Expectations are a tricky thing, and are usually self inflicted much like watching a movie trailer, which shows all the juicy bits, and the end result turns out to be another Van Helsing. The same could be said about restaurants, usually hyped up by some blogger e.g. moi, urbanspoon, open rice, whatever, and ends up to be a solid “meh” at the very best.
Sometimes, expectations occur after having an initial, fantastic meal at a restaurant, and after, inviting your best friends to dine there for a second time, whilst raving histerically about it. Somehow, it turns out to be less awe-inspiring than before, perhaps with the same price tag but smaller portions, a change in direction, or just plain inconsistency. Or perhaps, it is just simply that our tastebuds have evolved as we are exposed to more varied experiences.
I had an inkling that I will be subjecting myself to this when I made dinner reservations at Ezard. Although it is considered a good restaurant, consistently ranked 2 hats (out of 3) in Australia, I knew it would be different from my first outing, eons ago when I was a mere, naive, graduate student with absolutely no clue about fine dining of any sort. But to me, back then, it was a relevation. Never did I have such an amazing experience with food, and my mom actually enjoyed it! Being a Chinese lady, as always, she could always cook everything better at home. But for once, she actually enjoyed her meal. Impossible!
I was keen to see how the restaurant had evolved, and how would years of being spoilt silly with meals in Europe would change my perceptions, or influence my tastebuds.
Upon entering the restaurant, the design of the place has not changed one bit since my last foray, with their ever present “e” logo. Our band of binge eaters opted for the degustation menu, which started with the classic Oyster shooter with Mirin and Wasabi, the latter of which made into a sorbet as a new twist. It was pleasantly refreshing to see that the restaurant had evolved slightly with a new take on their signature dish. Not a bad start to the meal.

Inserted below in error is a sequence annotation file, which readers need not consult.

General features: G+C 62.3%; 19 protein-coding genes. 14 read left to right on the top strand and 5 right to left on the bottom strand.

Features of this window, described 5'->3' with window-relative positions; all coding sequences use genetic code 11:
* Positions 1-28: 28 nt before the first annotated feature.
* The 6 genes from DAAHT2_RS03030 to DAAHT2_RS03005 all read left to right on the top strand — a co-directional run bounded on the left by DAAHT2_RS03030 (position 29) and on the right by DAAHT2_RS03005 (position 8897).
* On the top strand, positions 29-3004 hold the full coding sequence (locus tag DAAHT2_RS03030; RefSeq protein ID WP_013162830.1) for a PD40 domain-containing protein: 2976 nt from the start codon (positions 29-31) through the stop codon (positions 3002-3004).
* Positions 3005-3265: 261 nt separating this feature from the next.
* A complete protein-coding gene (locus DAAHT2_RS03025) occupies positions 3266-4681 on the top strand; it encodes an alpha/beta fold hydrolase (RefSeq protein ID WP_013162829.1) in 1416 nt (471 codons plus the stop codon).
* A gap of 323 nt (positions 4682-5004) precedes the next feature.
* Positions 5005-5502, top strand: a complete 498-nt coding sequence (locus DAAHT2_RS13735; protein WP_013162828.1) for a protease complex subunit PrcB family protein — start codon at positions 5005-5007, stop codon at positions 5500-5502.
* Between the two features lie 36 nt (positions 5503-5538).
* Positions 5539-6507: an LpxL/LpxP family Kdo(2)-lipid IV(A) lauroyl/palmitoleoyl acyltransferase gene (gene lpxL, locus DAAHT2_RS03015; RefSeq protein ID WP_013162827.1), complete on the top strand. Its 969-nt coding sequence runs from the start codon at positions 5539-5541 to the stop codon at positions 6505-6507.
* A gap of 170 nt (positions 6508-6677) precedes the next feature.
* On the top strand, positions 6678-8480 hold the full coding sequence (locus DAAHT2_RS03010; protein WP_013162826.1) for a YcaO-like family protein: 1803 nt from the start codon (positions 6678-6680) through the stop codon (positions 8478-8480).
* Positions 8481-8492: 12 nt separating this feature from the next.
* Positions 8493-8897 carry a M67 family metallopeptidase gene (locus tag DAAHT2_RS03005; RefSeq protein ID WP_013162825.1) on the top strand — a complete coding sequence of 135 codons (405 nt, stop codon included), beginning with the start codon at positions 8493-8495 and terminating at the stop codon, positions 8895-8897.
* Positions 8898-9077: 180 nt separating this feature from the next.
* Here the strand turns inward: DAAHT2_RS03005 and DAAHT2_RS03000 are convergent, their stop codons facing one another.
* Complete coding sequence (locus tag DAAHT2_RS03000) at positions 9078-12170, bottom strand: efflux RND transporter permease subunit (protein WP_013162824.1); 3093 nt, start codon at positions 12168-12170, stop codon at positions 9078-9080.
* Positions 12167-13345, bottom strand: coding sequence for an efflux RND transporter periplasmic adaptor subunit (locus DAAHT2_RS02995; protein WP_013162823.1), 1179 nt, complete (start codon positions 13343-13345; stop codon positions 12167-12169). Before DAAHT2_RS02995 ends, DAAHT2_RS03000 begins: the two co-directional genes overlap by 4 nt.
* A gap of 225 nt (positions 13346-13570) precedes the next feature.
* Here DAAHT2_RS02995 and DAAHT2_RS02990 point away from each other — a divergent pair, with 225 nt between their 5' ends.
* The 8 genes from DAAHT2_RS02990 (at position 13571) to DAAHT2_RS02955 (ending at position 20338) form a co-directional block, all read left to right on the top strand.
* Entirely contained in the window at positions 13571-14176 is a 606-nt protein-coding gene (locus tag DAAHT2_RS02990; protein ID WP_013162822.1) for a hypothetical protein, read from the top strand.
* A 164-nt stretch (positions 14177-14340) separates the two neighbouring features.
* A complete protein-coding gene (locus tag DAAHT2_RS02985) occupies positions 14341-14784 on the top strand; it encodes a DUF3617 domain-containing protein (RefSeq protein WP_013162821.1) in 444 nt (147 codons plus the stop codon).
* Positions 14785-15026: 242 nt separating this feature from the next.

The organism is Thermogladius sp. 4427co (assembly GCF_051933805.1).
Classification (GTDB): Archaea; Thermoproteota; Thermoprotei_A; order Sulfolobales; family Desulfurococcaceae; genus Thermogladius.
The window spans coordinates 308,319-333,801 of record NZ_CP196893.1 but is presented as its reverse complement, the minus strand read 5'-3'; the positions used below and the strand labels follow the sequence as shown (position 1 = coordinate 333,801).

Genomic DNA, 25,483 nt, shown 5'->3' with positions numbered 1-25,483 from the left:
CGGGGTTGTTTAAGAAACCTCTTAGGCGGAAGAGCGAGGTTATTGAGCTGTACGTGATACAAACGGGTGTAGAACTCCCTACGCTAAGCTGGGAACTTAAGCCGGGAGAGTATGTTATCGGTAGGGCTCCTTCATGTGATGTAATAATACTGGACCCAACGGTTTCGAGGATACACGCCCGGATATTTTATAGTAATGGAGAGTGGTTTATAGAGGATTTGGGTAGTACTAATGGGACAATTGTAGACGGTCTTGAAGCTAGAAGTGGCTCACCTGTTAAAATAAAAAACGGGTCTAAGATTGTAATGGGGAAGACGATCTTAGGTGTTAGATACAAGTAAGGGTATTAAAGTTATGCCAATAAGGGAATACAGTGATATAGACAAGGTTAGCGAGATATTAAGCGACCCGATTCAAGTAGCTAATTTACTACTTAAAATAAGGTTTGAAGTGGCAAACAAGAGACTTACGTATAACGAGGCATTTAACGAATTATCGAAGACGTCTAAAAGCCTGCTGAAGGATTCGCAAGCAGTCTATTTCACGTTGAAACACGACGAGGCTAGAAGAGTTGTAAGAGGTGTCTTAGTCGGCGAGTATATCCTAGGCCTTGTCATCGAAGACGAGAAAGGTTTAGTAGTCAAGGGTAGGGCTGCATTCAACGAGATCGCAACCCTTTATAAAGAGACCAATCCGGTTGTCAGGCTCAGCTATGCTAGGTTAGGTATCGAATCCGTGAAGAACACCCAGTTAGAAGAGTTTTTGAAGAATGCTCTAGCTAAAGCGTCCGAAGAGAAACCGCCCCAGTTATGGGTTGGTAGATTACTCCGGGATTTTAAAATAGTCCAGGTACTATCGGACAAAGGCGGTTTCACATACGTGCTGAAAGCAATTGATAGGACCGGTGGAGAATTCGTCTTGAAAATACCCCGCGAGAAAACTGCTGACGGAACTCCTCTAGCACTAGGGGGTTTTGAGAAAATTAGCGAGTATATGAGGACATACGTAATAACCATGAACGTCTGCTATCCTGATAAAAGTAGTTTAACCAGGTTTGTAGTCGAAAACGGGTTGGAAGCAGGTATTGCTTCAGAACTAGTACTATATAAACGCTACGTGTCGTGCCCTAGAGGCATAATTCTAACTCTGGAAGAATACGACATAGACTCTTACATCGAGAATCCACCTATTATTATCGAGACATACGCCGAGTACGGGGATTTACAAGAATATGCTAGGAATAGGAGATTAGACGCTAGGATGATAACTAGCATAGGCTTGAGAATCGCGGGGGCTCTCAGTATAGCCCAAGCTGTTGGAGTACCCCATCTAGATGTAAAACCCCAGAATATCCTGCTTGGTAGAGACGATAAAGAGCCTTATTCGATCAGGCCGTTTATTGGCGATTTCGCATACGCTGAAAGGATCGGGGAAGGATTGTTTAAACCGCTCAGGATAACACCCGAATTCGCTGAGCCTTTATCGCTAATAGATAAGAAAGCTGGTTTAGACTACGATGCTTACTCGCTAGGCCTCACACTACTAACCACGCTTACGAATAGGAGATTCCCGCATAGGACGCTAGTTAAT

Some other highlights we had included the steamed Mulloway fish, with soy-mirin broth and XO sauce. The fish was nicely cooked, and sauce was sweet and appetizing, although just a tad too salty for my tastebuds. That being said, with some minor tweaks, I could have eaten that again and again!
I dish I had to have, was their signature 5-spiced pork hock dish. I still have sweet memories of this dish, with the crispy skin enveloping the succulent meat, falling away with a mere poke of the fork. With the degustation menu, the portions were, as expected, smaller than the ala carte version. And it did not disappoint, with the pork hock initially braised using Teague Ezard’s signature 5 spice masterstock, and subsequently roasted to perfection. It is delicious as I had remembered it, although admittedly, I did not shudder with food-gasms as before.
The rest of the dishes, were decent but not particularly memorable. The other highlight worth mentioning, was their honeycomb ice cream, which had been a mainstay in the restaurant since day 1.
Despite a rather dated restaurant design, and some forgettable dishes, in the end, we had an enjoyable meal at Ezard’s. Service was friendly, and their signature dishes were as delectable as before. Expectations wise, I was a bit disappointed (self inflicted, of course), as this restaurant did not give me the wow factor that I had experienced many years ago. It could definitely use a facelift if it desires to keep pace with the innovative, sustainable farming, zero waste, newcomers to the food scene in Melbourne, which is increasingly competitive with uninspired restaurants crumbling as quickly as they’d started.
Expectations, as I had learned through the hard way, is unfair. It is based on pre-conceived notions by someone, or even your own opinions or biases. I reckon the best way forward is not to have any expectations at all, and just go with an open mind. As long as you’re dining with good friends, and had an enjoyable meal, nothing else really does matter.
Location: 187 Flinders Lane, Melbourne, VIC, Australia. +61 3 9639 6811. Website